John Race

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#11
Well you know my feelings on wheeled things:sad:, Dave
so I'd like to see how it;'s done :smiling4:
John .
 
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#12
Dave,
I built the maultier a while ago it builds up to a nice kit. It will be good to see your take on it.
 

Dave Ward

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#13
Since I have both the Maultier and the wheeled version in the box, I'm going to do the wheeled version now, and the Maultier at a later date.
This is the Revell reboxing - plastic as the ICM, but with different decals & instructions.
instr.jpg chassis sprue.jpg body sprue 01.jpg bed & wheels.jpg windows & decals.jpg
No slide moulding - all old school. Note the chassis & truckbed rails form the outside of the sprue - top sprue shot
Next, a few detail shots.......................
 

Dave Ward

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#14
The wheels are all plastic - I like this better - easier to paint, and not as heavy! wheel 01.jpg wheel 02.jpg

There is a complete engine, but as I'm doing this loaded, and a driver, the bonnet will be shut. Only assembly of the engine will be for mounting other parts - ie exhaust manifold etc. There isn't any provision for showing it open, anyway.
engine.jpg
Some bits will need a fair bit of preparation, and some care in removing from the sprue.
spring.jpg little bits.jpg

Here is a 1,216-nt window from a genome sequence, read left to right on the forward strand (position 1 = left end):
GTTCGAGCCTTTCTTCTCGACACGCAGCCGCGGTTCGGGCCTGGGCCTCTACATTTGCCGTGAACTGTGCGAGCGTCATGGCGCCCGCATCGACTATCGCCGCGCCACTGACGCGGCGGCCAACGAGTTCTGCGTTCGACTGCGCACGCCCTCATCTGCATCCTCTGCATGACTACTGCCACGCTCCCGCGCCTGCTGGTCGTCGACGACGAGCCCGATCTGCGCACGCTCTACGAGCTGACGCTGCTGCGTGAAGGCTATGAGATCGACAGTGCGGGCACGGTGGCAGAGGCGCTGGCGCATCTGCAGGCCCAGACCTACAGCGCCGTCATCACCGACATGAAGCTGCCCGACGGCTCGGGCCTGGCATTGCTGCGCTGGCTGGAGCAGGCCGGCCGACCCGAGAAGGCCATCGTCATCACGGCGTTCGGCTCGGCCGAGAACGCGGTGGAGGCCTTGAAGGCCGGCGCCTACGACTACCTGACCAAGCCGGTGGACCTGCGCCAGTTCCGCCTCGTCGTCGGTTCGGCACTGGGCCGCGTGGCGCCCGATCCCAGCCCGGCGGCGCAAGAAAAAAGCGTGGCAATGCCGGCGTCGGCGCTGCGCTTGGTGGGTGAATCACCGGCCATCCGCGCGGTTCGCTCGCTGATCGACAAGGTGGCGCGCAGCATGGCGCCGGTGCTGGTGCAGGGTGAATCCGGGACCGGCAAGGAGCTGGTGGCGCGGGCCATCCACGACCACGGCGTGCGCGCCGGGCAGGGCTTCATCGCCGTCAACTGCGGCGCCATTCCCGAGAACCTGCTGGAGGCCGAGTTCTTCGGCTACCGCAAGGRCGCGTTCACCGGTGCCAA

The mouldings are crisp & well defined, without any flash the radiator cowl is nice..
rad cowl.jpg

The instructions follow the same sequence as the ICM versions. Having made quite a few ICM trucks, I know that they like to complete whole assemblies in one step - this means that often fragile bits can get broken off on further assembly, or they get seriously in the way of handling, so I will be deviating from the instruction sequences.
The chassis is 'flat packed', separate side and cross pieces forming a ladder rail. Getting this square is top priority, if you want to have all the wheels on the ground!
New blades in my scalpels, plastic will be cut and fitted shortly
Dave
 

Dave Ward

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#16
Construction off and running. I've made the engine up - at least as far as I need to.
engine assy.jpg
The air filter, carbs water pump and dynamo are left off - they're invisible from below.
The chassis - rails and cross members joined. I'll put some weights on this overnight, so it will really dry, and stay square.
ladder chassis.jpg
Just minor clean up needed so far..........
Dave
 

Mini Me

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#19
Dave,
Nice choice. I have several of these in 1/87 scale and they never fail to please. According to my information source that Ford V8 flathead was rated @95 horsepower. Pretty good for an old water boiler.
Will you be doing full engine detail with open hood or close it up?
Rick H.
 

Dave Ward

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#20
Rick,
closed up, with a full load, and a driver ( I've got one, if I can find him! ) There's no provision in the model to show the hood open anyway!
Dave